The Chapel’s Story
The Upper Peninsula is full of little towns and bergs that have long been lost or forgotten. These bergs were once a flurry of activity back when the copper mines and timber companies were thriving. Jacobsville is one such community that became a quarry and major provider of red sandstone.
In 1856 a group of Finnish Immigrants banded together to organize the Jacobsville Finnish Lutheran congregation.
A young man by the name of Leander Sinko, of Lohtaja, Finland, arrived in the United States in 1880 seeking work and new opportunities. After moving to the Upper Peninsula, Leander met an auburn-haired girl named Maria Niemi, also a native of Finland. Upon proposing to Maria, Leander heard the young woman declare to him, “I want to be married in church.” Leander, not to be deterred by the fact that there were no churches in the area, simply responded, “I’ll build one.”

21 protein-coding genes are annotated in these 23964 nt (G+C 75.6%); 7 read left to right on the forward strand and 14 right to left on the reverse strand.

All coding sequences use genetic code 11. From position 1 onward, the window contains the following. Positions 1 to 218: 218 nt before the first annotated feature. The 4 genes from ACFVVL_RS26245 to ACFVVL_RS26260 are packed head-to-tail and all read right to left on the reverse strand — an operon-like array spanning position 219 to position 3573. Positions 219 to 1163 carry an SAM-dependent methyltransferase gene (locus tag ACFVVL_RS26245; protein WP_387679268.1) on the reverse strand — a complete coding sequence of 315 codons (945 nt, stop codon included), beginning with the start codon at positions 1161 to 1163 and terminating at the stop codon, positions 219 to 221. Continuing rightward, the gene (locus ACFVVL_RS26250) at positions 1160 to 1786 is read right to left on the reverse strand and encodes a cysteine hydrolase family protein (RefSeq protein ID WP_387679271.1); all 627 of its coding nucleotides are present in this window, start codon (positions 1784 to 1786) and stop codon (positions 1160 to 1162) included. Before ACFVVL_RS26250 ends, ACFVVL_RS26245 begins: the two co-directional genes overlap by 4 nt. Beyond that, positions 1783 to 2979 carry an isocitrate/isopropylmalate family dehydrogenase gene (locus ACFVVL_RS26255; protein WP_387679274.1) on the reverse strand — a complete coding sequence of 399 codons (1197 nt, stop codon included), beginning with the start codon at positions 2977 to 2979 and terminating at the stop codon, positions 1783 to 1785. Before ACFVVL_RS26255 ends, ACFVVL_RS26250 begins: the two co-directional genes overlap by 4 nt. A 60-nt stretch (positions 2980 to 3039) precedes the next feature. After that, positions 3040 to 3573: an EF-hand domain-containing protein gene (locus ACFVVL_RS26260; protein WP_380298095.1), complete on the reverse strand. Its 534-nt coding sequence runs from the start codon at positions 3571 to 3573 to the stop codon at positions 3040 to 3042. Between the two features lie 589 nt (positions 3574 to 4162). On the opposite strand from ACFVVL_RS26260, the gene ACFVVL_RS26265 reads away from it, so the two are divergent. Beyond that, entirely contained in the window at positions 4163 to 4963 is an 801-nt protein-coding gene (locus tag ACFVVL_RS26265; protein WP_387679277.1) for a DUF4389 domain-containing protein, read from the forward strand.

Leander Sinko held true to his promise. In 1888 he completed the little chapel in the woods, and on December 22, 1889, Leander Sinko and Maria Niemi were the first to be married in the newly constructed Finnish Evangelical Lutheran Church of Jacobsville. Presiding over the marriage ceremony was Dr. J. K. Nikander, the founding father of the Suomi Synod and Suomi College (now Finlandia University in Hancock, MI).
When demand for the Jacobsville sandstone dried up, the quarry closed and the community of Jacobsville became little more than a memory.
In 1952, the church became the property of Gloria Dei, and in 1975 efforts began to restore the old chapel. With the help of local congregations, interested individuals, and Lutheran Brotherhood, the Jacobsville Chapel received some much needed attention, and in 1987 it became part of the Michigan Historic Site registry.
Since then, Sunday evening vespers services have been held during the summer.